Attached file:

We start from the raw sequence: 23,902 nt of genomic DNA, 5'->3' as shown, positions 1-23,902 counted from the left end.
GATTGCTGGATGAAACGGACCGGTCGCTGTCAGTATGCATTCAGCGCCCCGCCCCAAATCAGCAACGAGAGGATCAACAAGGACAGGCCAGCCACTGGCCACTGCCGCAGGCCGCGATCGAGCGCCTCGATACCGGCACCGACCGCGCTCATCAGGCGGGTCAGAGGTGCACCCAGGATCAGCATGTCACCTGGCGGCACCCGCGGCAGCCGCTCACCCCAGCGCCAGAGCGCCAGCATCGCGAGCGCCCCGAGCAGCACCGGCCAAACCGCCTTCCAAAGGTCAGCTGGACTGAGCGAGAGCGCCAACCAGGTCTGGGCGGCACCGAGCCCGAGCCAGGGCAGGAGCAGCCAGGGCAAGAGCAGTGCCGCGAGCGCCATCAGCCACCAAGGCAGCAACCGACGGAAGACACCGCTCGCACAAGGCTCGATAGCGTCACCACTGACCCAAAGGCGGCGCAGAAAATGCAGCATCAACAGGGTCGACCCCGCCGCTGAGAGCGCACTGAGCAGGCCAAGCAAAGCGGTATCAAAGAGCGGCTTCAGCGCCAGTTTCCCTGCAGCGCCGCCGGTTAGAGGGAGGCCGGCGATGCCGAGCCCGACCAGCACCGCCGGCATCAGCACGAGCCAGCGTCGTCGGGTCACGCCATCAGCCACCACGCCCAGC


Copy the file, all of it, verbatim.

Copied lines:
We start from the raw sequence: 23,902 nt of genomic DNA, 5'->3' as shown, positions 1-23,902 counted from the left end.
GATTGCTGGATGAAACGGACCGGTCGCTGTCAGTATGCATTCAGCGCCCCGCCCCAAATCAGCAACGAGAGGATCAACAAGGACAGGCCAGCCACTGGCCACTGCCGCAGGCCGCGATCGAGCGCCTCGATACCGGCACCGACCGCGCTCATCAGGCGGGTCAGAGGTGCACCCAGGATCAGCATGTCACCTGGCGGCACCCGCGGCAGCCGCTCACCCCAGCGCCAGAGCGCCAGCATCGCGAGCGCCCCGAGCAGCACCGGCCAAACCGCCTTCCAAAGGTCAGCTGGACTGAGCGAGAGCGCCAACCAGGTCTGGGCGGCACCGAGCCCGAGCCAGGGCAGGAGCAGCCAGGGCAAGAGCAGTGCCGCGAGCGCCATCAGCCACCAAGGCAGCAACCGACGGAAGACACCGCTCGCACAAGGCTCGATAGCGTCACCACTGACCCAAAGGCGGCGCAGAAAATGCAGCATCAACAGGGTCGACCCCGCCGCTGAGAGCGCACTGAGCAGGCCAAGCAAAGCGGTATCAAAGAGCGGCTTCAGCGCCAGTTTCCCTGCAGCGCCGCCGGTTAGAGGGAGGCCGGCGATGCCGAGCCCGACCAGCACCGCCGGCATCAGCACGAGCCAGCGTCGTCGGGTCACGCCATCAGCCACCACGCCCAGC